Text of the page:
Boardwalk Pipeline Partners (NYSE:BWP) is a diversified midstream company structured as a master limited partnership. The company operates 14,200 miles of natural gas pipelines and 240 miles of liquid pipelines. In addition, BWP has approximately 201 Bcf of natural gas- and 18 MMbbls of liquids storage capacity. The company is eager to grow organically as well as through acquisitions in order to capitalize on the ongoing production boom in key producing areas in the US. Over the last two years, Boardwalk Pipeline Partners has invested about $1.5 billion ($1.2 billion in strategic acquisitions and $300 million in organic growth projects) to expand its product portfolio.
Boardwalk Pipeline Partners' units have gained marginally over the last year and a return of 2.29% is not that spectacular at all. However, Boardwalk Pipeline Partners started an extended consolidation in October 2013 and units have lost up to 24% of their value since then. Units stood at $31.75 on October 22, 2013 and have subsequently corrected down to $24.07. I believe units are now way oversold and might offer a decent entry point for long-term oriented investors who get to snatch up a whopping 8.4% yield even though yield uncertainty might cause unit volatility.
Boardwalk Pipeline Partners is among a group of pipeline companies that has had a disappointing two-year performance. With the exception of Plains All American Pipeline (NYSE:PAA) which gained 42% and Energy Transfer Partners (NYSE:ETP) which returned 23%, all other large-cap pipeline companies in the peer group produced a negative return over a two-year measurement period. Among those that disappointed are Enbridge Energy Partners (NYSE:EEP), Atlas Pipeline Partners (NYSE:APL), Kinder Morgan Energy Partners (NYSE:KMP) and Boardwalk Pipeline Partners with negative returns ranging from minus five to minus 9%.
Of course, distribution yields aren't a safe thing and cash flows to shareholders are ultimately dependent on Boardwalk's underlying profitability. The good thing with midstream companies is that a significant amount of downside risk is mitigated by pre-determined fix-fee schedules which leave companies less exposed to commodity risk.
However, Ron Hiram raised a valid point in his article 'A closer look at Boardwalk Pipeline Partners' distributable cash flow as of Q3 2013' which relates to the distribution coverage ratio for Boardwalk Pipeline Partners. Distribution coverage ratios divide the distributable cash flow of a company by the actual distribution made and show if a company pays out more than it takes in. A ratio of below one is usually a weak sign. For the most recent third quarter Boardwalk Pipeline Partners reported distributable cash flow of $117 million which compares to distributions of $136 million thereby bringing the coverage ratio to 0.86. Low coverage ratios basically imply higher risk of distribution downward adjustments although I believe the market has sufficiently priced those prospects in.
Valuation and yields
While the forward P/E generally is not the best valuation metric to appraise pipeline companies or REIT structures, it does show that Boardwalk Pipeline Partners is trading relatively cheaply compared to other major oil- and gas pipeline companies. In fact, Boardwalk Pipeline Partners trades at just 21x forward earnings which compares to nearly 30x forward earnings for Kinder Morgan Energy Partners and a peer group average P/E ratio of 25.54.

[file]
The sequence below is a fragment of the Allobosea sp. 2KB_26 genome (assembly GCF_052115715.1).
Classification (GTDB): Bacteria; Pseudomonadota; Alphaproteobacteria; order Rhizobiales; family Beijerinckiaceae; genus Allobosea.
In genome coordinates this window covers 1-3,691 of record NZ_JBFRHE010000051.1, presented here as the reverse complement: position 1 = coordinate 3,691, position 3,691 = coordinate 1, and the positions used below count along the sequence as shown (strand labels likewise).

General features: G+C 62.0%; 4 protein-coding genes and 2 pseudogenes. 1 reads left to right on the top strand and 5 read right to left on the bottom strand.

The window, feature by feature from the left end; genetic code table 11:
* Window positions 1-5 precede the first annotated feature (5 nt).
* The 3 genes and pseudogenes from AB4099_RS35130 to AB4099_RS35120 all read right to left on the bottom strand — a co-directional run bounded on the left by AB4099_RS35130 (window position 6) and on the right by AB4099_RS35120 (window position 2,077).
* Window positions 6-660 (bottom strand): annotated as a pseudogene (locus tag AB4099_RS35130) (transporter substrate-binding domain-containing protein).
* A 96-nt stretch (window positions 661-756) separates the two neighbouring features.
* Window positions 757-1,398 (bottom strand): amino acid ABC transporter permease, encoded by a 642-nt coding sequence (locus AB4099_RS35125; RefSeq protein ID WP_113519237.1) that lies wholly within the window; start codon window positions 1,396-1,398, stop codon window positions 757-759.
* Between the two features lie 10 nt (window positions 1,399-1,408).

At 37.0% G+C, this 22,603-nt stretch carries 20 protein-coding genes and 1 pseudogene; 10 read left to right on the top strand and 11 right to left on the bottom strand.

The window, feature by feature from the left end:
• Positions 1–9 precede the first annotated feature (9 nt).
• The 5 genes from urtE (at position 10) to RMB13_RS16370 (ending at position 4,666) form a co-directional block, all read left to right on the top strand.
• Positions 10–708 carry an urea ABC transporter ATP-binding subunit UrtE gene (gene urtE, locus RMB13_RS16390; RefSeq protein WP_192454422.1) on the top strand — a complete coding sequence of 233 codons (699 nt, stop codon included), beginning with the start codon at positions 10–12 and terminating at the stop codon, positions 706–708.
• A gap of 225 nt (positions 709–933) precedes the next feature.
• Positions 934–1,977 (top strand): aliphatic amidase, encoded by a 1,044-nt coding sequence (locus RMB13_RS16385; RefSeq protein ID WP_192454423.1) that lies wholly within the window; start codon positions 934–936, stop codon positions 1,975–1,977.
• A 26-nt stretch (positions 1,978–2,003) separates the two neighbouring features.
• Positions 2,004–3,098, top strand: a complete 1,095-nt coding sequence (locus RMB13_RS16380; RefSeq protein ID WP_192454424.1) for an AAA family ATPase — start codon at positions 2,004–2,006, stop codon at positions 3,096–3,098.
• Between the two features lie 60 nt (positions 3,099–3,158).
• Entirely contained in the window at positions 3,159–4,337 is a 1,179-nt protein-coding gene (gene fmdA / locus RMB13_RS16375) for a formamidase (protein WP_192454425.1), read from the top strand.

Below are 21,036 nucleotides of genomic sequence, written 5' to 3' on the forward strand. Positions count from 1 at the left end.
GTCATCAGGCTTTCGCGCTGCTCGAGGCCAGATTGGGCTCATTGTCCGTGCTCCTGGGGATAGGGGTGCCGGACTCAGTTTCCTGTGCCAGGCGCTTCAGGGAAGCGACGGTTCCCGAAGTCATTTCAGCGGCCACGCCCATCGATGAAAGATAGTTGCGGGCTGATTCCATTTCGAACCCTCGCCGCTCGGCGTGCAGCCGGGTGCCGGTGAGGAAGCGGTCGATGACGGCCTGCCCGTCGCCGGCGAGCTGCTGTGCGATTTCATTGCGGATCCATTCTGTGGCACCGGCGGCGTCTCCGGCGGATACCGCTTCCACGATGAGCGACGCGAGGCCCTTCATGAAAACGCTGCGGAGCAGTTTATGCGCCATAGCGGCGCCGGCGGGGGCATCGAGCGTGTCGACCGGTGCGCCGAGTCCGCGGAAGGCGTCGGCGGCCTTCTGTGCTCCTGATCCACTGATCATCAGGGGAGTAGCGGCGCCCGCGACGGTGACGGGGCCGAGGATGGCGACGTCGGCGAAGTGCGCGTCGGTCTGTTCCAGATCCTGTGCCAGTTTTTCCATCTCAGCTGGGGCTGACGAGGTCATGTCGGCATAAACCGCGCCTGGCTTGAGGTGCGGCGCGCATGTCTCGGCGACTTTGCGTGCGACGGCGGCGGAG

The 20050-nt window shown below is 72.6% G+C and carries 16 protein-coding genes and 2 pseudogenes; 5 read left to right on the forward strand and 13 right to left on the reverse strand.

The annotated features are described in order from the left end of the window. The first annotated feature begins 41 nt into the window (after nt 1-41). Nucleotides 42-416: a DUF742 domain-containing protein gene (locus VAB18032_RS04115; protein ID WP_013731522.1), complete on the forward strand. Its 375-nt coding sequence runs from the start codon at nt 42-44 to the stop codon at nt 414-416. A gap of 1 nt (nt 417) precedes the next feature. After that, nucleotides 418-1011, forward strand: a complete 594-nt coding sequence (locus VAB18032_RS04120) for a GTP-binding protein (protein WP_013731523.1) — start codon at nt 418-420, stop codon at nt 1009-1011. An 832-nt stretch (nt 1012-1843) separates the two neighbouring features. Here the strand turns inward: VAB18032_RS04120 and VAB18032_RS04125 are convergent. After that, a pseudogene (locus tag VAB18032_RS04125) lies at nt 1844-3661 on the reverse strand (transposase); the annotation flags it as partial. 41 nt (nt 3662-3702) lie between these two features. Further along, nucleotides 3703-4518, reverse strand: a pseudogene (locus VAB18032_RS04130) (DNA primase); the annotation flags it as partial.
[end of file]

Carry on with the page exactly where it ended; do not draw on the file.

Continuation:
More important than forward P/E ratios are distribution yields in order to compare the attractiveness of various pipeline companies. Boardwalk Pipeline Partners currently pays $0.5325 quarterly per unit which translates into a distribution yield of 8.36%. Boardwalk Pipeline Partners is among the highest yielding pipeline companies in the sector and exhibits even higher yields than Atlas Pipeline Partners (a great company with great management, an interesting asset footprint and strong processing capacity growth) or Kinder Morgan Energy Partners.
Boardwalk Pipeline Partners has a record of paying substantial amounts to shareholders. The company has increased distributions throughout much of its remuneration history, even though payments to shareholders have been held steady at $0.5325 for the last seven quarters.
The table below summarizes the charts from above and depicts that Boardwalk Pipeline Partners not only trades comparatively cheaply on a variety of metrics but also has a distribution yield that is 24% above the already high-yielding peer group average.
Boardwalk Pipeline Partners has corrected quite substantially over the last two month and investors will probably find the current yield of 8.4% very attractive. The company has invested materially over the last few years in organic growth projects and acquisitions. In Q4 and throughout much of 2014 new projects will be in service adding to Boardwalk's cash flow strength and could help in offsetting low coverage ratios. BWP is operated by an experienced management team and is active in the most promising production areas of the US. Investors who don't mind acting anti-cyclically in order to secure a high-yielding MLP play might want to consider Boardwalk Pipeline Partners. Long-term BUY.
Disclosure: I am long KMP, APL. I wrote this article myself, and it expresses my own opinions. I am not receiving compensation for it (other than from Seeking Alpha). I have no business relationship with any company whose stock is mentioned in this article.